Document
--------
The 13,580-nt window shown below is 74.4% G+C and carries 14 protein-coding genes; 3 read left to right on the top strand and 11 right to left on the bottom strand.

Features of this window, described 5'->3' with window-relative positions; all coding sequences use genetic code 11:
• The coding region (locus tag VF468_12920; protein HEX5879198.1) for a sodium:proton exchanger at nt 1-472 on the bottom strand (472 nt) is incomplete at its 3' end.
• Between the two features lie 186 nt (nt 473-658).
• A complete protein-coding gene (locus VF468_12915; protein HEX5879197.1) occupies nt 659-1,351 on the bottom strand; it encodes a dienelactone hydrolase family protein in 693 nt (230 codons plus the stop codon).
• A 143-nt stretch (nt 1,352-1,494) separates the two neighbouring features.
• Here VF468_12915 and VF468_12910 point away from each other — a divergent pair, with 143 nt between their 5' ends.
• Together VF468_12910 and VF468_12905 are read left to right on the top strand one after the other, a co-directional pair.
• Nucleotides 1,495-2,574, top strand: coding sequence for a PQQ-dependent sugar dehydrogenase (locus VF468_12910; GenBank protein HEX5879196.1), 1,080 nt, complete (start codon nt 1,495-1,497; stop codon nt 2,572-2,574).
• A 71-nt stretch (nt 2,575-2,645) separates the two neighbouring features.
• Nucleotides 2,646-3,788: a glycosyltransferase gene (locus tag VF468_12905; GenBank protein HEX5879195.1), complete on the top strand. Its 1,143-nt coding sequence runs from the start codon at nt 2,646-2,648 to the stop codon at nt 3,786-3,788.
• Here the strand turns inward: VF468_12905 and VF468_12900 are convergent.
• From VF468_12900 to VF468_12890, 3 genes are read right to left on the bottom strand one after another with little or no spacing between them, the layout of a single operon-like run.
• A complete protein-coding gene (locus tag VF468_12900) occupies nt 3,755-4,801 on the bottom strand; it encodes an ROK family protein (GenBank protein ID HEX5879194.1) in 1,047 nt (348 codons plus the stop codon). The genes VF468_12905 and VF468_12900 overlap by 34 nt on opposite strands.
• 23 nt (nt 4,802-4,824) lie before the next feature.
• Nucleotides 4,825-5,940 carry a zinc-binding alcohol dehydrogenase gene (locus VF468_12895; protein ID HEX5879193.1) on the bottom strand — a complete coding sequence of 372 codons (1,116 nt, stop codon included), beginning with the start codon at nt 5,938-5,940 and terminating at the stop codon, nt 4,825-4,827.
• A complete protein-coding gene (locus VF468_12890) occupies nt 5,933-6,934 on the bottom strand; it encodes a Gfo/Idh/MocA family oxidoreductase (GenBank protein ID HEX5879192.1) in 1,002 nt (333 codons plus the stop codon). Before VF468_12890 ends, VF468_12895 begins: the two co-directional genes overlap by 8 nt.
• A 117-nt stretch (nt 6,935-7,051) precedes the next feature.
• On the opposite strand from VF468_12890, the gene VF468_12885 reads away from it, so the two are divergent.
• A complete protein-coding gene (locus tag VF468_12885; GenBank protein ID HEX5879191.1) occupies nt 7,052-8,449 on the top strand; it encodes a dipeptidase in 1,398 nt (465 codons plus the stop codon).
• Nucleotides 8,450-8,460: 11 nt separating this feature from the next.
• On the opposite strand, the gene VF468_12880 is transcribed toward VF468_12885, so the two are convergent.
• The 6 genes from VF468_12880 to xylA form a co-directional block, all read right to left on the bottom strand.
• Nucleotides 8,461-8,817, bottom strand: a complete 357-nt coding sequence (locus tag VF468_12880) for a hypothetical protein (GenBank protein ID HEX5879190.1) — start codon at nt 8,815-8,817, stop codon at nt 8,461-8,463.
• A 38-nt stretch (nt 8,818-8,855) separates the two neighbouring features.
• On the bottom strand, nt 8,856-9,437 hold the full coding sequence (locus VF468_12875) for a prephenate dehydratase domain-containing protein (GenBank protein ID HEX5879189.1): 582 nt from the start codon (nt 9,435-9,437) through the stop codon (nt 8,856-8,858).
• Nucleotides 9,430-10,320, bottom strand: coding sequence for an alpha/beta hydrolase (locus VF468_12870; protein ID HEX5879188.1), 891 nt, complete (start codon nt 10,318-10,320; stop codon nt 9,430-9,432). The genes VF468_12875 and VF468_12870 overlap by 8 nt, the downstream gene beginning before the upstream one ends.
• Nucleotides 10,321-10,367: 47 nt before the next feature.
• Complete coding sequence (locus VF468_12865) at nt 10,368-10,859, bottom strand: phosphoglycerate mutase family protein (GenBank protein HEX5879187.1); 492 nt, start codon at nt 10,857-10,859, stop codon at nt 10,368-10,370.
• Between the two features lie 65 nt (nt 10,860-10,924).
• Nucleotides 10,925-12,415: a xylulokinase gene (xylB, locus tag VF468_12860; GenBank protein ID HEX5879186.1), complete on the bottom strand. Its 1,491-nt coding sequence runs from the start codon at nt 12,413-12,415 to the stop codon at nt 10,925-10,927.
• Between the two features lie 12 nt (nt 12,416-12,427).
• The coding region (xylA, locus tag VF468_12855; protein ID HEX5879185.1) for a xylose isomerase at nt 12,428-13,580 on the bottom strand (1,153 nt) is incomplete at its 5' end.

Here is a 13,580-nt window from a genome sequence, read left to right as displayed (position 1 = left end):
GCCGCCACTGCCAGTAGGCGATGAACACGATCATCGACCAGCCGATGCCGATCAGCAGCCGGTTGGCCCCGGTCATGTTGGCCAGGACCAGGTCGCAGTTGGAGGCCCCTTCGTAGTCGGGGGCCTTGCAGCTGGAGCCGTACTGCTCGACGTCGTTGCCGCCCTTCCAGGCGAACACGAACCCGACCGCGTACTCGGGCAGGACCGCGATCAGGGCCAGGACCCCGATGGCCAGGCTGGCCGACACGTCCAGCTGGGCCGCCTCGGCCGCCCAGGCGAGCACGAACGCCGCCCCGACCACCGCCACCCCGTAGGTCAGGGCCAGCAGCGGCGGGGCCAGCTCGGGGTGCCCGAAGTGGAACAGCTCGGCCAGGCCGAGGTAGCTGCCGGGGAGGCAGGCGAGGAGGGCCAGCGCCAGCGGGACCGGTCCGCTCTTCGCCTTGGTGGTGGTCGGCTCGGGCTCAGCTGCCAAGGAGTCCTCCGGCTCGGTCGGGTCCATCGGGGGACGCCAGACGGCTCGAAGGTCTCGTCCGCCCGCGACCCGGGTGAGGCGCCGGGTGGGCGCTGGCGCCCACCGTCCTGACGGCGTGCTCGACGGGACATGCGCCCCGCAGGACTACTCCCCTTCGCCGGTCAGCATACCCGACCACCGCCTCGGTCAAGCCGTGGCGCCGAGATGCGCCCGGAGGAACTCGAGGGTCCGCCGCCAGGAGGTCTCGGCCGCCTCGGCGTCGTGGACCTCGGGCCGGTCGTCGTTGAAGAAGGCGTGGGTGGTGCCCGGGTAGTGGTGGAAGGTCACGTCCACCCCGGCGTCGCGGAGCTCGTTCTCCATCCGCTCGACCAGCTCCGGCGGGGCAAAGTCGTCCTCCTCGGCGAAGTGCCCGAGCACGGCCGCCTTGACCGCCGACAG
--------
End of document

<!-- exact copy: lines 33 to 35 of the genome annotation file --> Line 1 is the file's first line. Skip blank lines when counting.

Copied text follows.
• The coding region (xylA, locus tag VF468_12855; protein ID HEX5879185.1) for a xylose isomerase at nt 12,428-13,580 on the bottom strand (1,153 nt) is incomplete at its 5' end.

Here is a 13,580-nt window from a genome sequence, read left to right as displayed (position 1 = left end):
GCCGCCACTGCCAGTAGGCGATGAACACGATCATCGACCAGCCGATGCCGATCAGCAGCCGGTTGGCCCCGGTCATGTTGGCCAGGACCAGGTCGCAGTTGGAGGCCCCTTCGTAGTCGGGGGCCTTGCAGCTGGAGCCGTACTGCTCGACGTCGTTGCCGCCCTTCCAGGCGAACACGAACCCGACCGCGTACTCGGGCAGGACCGCGATCAGGGCCAGGACCCCGATGGCCAGGCTGGCCGACACGTCCAGCTGGGCCGCCTCGGCCGCCCAGGCGAGCACGAACGCCGCCCCGACCACCGCCACCCCGTAGGTCAGGGCCAGCAGCGGCGGGGCCAGCTCGGGGTGCCCGAAGTGGAACAGCTCGGCCAGGCCGAGGTAGCTGCCGGGGAGGCAGGCGAGGAGGGCCAGCGCCAGCGGGACCGGTCCGCTCTTCGCCTTGGTGGTGGTCGGCTCGGGCTCAGCTGCCAAGGAGTCCTCCGGCTCGGTCGGGTCCATCGGGGGACGCCAGACGGCTCGAAGGTCTCGTCCGCCCGCGACCCGGGTGAGGCGCCGGGTGGGCGCTGGCGCCCACCGTCCTGACGGCGTGCTCGACGGGACATGCGCCCCGCAGGACTACTCCCCTTCGCCGGTCAGCATACCCGACCACCGCCTCGGTCAAGCCGTGGCGCCGAGATGCGCCCGGAGGAACTCGAGGGTCCGCCGCCAGGAGGTCTCGGCCGCCTCGGCGTCGTGGACCTCGGGCCGGTCGTCGTTGAAGAAGGCGTGGGTGGTGCCCGGGTAGTGGTGGAAGGTCACGTCCACCCCGGCGTCGCGGAGCTCGTTCTCCATCCGCTCGACCAGCTCCGGCGGGGCAAAGTCGTCCTCCTCGGCGAAGTGCCCGAGCACGGCCGCCTTGACCGCCGACAG